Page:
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nature, if not an original instinct, may "be considered as a kind of stamp which " the Deity has, fet upon his work; and

nothing surely can more dignify mankind, than to be the only, earthly being who bears the stamp or image of the universal Creator. But consult this is mage as it commonly is in popular ret. ligions : how is the Deity disfigured! what caprice, abfurdity, and immora

lity, are attributed to him (a)!”. A fa-, tisfactory answer to the objection implied in this passage, will occur, upon recollecting the progress of nien and nations, from infancy to maturity. Our external senses, necessary for self-preservation, soon arrive at perfection : the more refined fenses of propriety, of right and wrong, of Deity, of being accountable creatures, and many others of the same kind, are of flower growth : the sense of right;

in particular and the sense of Deity, feldom reach perfection but by good education and much ftudy. If such be the case among enlightened nations, what is to be expected from savages who are in the lowest stage of understanding? (a) Natural History of Religion.


and wrong

To a favage of New Holland, whose fense of deity is extremely obscure, one may talk without end of a being who created the world, and who governs it by wife laws"; but in vain, for the favage will be never the wifer. The fame savage hath also a gliminering of the moral sense, as all men have ;'and yet in vain will you discourse to him of approbation and difapprobation, of merit and demerit: of these terms he has no clear conception. Hence the endless aberrations of rude and barbatous nations, from pure religion as well as from pure morality. Of the latter, there are many instances collected in the ceding tract; and of the former, still more in the present tract. The sense of deity in dark times has indeed been ftrangely distorted, by certain biasses and passions that enfláve the rude and illiterate : but these yield gradually to the rational faculty as it ripens, and at last leave religion free to found philosophy. Then it is, that men, listening to the innate sense of deity purified from every bias, acquire a. clear conviction of one supreme Deity who made and governs the world.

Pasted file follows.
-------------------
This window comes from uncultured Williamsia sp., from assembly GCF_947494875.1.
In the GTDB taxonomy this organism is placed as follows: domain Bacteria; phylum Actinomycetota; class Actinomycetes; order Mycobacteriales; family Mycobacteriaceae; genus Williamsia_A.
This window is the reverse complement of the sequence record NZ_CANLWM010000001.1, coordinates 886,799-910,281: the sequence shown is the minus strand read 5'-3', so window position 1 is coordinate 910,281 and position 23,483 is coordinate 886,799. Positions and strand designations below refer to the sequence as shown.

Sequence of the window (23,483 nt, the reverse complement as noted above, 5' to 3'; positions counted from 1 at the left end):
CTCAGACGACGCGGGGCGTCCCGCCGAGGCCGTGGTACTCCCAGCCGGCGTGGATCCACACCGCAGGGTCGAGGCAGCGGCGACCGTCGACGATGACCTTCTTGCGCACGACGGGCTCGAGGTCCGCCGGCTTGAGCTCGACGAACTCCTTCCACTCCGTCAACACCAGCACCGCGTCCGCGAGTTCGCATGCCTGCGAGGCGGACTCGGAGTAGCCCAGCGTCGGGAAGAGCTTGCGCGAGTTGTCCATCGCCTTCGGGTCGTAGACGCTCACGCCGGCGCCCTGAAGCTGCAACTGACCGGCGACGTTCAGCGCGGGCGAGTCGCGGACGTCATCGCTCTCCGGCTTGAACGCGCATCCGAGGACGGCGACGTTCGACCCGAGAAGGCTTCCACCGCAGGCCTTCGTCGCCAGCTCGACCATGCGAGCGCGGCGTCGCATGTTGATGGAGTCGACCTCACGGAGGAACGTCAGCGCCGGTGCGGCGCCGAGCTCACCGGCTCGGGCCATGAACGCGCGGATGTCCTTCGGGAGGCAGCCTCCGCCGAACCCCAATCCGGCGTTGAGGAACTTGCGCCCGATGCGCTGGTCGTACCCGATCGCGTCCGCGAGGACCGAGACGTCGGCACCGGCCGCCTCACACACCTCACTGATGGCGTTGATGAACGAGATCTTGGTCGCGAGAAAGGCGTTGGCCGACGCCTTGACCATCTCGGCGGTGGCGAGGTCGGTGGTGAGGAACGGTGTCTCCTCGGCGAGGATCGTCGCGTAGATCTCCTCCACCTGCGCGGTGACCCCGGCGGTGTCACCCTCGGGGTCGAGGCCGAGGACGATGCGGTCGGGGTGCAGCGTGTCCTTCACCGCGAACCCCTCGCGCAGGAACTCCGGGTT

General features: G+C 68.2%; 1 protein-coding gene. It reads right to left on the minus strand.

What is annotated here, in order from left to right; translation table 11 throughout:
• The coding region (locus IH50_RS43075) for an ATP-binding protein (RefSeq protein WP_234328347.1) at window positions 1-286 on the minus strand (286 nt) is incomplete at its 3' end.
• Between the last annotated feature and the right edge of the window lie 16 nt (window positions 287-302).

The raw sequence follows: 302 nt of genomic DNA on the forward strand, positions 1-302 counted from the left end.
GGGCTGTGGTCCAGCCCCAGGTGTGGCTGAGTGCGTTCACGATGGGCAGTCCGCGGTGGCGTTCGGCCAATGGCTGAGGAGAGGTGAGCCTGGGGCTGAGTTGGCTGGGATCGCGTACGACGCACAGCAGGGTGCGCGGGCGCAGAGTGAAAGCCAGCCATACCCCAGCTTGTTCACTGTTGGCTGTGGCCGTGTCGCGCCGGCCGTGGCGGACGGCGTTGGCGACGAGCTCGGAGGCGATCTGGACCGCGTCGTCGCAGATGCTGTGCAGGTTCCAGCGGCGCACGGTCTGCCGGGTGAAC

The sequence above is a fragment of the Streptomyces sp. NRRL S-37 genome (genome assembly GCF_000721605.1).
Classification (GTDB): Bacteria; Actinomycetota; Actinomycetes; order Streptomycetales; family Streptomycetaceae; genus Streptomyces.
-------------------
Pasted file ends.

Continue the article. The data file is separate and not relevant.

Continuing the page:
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The foregoing objection then weighs not
against the sense of deity more than a-
gainst the moral sense. If it have weight,
it refolves into a complaint against Provi-
vidence for the weakness of the sense
of deity in rude and illiterate nations. If
such complaint be folidly founded, it
pierces extremely deep: why have not all
nations, even in their nascent state, the
sense of deity and the moral sense in pu-
rity and perfection? why do they not pof-
sess all the arts of life without necessity of
culture or experience? why are we born
poor and helpless infants, instead of being
produced complete in every member, in-
ternal and external, as Adam and Eve
were ? The plan of Providence is far a-
bove the reach of our weak criticisms: it is
but a small portion that is laid
our view; can we pretend to judge of the
whole? I venture only to fuggelt, that
as, with respect to individuals, there is a
progress from infancy to maturity; fo
there is a similar progress in every nation,
from its savage state to its maturity in arts
and sciences. A child that has just con-
ceptions of the Deity and of his attributes,
would be a great miracle; and would not


open to

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such knowledge in a savage be equally fo? Nor can I discover what benefit a child or a savage could reap from such knowledge; ; provided it remained a child or a savage in every other respect. The genuine fruits of religion, are gratitude to the Author of our being, veneration to him as the supreme being, absolute resignation to the established laws of his providence, and chearful performance of every duty : but a child has not the slightest idea of gratitude nor of veneration, and very little of moral duties, and a favage, with respect to these, is not much superior to a child. The formation and government of the world, as far as we know, are excellent: we have great reason to presume the same with respect to what we do not know; and every good man will rest satisfied with the following reflection, That we should have been men from the hour of our birth, complete in every part, had it been conformable to the system of unerring Providence.


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, confidered as a branch of duty to our Maker.

HAving travelled long on a rough road,

not a little fatiguing, the agreeable part lies before us; which is, to treat of morality as a branch of religion. It was that subject which induced me to undertake the history of natural religion; a subject that will afford falutary instruction; and will inspire true piety, if instruction can produce that effect.

Bayle states a question, Whether a people may not be happy in society and be

qualified for good government, upon principles of morality singly, without


sense of religion. The question is ingenious, and may give opportunity for subtile reafoning; but it is useless, because the fact fupposed cannot happen. The principles of morality and of religion are equally rooted in our nature : they are indeed weak

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